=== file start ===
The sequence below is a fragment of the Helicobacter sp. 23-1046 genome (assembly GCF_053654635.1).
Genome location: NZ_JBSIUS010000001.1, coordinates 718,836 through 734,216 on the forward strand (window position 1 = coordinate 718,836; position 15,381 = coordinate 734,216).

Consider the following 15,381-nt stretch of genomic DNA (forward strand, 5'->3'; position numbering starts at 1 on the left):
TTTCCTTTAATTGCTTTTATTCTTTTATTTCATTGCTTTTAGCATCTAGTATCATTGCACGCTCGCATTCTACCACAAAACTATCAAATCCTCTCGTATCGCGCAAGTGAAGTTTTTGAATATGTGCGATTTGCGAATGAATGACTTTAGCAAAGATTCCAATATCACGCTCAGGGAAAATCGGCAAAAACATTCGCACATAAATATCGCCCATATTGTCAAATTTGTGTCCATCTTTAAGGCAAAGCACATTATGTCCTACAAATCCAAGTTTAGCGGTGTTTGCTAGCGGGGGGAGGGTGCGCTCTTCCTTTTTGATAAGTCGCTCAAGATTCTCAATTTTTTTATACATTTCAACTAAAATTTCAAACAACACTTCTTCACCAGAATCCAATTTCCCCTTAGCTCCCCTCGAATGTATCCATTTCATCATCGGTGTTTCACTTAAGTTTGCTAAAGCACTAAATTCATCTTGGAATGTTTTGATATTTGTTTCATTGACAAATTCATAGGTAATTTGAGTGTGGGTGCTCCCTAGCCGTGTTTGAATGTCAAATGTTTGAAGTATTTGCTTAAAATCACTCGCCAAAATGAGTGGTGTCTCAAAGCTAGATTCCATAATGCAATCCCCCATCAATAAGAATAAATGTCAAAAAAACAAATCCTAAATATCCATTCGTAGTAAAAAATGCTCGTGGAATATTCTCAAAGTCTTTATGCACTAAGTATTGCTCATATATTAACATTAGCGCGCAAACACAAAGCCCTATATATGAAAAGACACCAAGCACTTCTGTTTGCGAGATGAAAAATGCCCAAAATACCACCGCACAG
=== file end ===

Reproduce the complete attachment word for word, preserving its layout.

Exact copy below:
The sequence below is a fragment of the Helicobacter sp. 23-1046 genome (assembly GCF_053654635.1).
Genome location: NZ_JBSIUS010000001.1, coordinates 718,836 through 734,216 on the forward strand (window position 1 = coordinate 718,836; position 15,381 = coordinate 734,216).

Consider the following 15,381-nt stretch of genomic DNA (forward strand, 5'->3'; position numbering starts at 1 on the left):
TTTCCTTTAATTGCTTTTATTCTTTTATTTCATTGCTTTTAGCATCTAGTATCATTGCACGCTCGCATTCTACCACAAAACTATCAAATCCTCTCGTATCGCGCAAGTGAAGTTTTTGAATATGTGCGATTTGCGAATGAATGACTTTAGCAAAGATTCCAATATCACGCTCAGGGAAAATCGGCAAAAACATTCGCACATAAATATCGCCCATATTGTCAAATTTGTGTCCATCTTTAAGGCAAAGCACATTATGTCCTACAAATCCAAGTTTAGCGGTGTTTGCTAGCGGGGGGAGGGTGCGCTCTTCCTTTTTGATAAGTCGCTCAAGATTCTCAATTTTTTTATACATTTCAACTAAAATTTCAAACAACACTTCTTCACCAGAATCCAATTTCCCCTTAGCTCCCCTCGAATGTATCCATTTCATCATCGGTGTTTCACTTAAGTTTGCTAAAGCACTAAATTCATCTTGGAATGTTTTGATATTTGTTTCATTGACAAATTCATAGGTAATTTGAGTGTGGGTGCTCCCTAGCCGTGTTTGAATGTCAAATGTTTGAAGTATTTGCTTAAAATCACTCGCCAAAATGAGTGGTGTCTCAAAGCTAGATTCCATAATGCAATCCCCCATCAATAAGAATAAATGTCAAAAAAACAAATCCTAAATATCCATTCGTAGTAAAAAATGCTCGTGGAATATTCTCAAAGTCTTTATGCACTAAGTATTGCTCATATATTAACATTAGCGCGCAAACACAAAGCCCTATATATGAAAAGACACCAAGCACTTCTGTTTGCGAGATGAAAAATGCCCAAAATACCACCGCACAG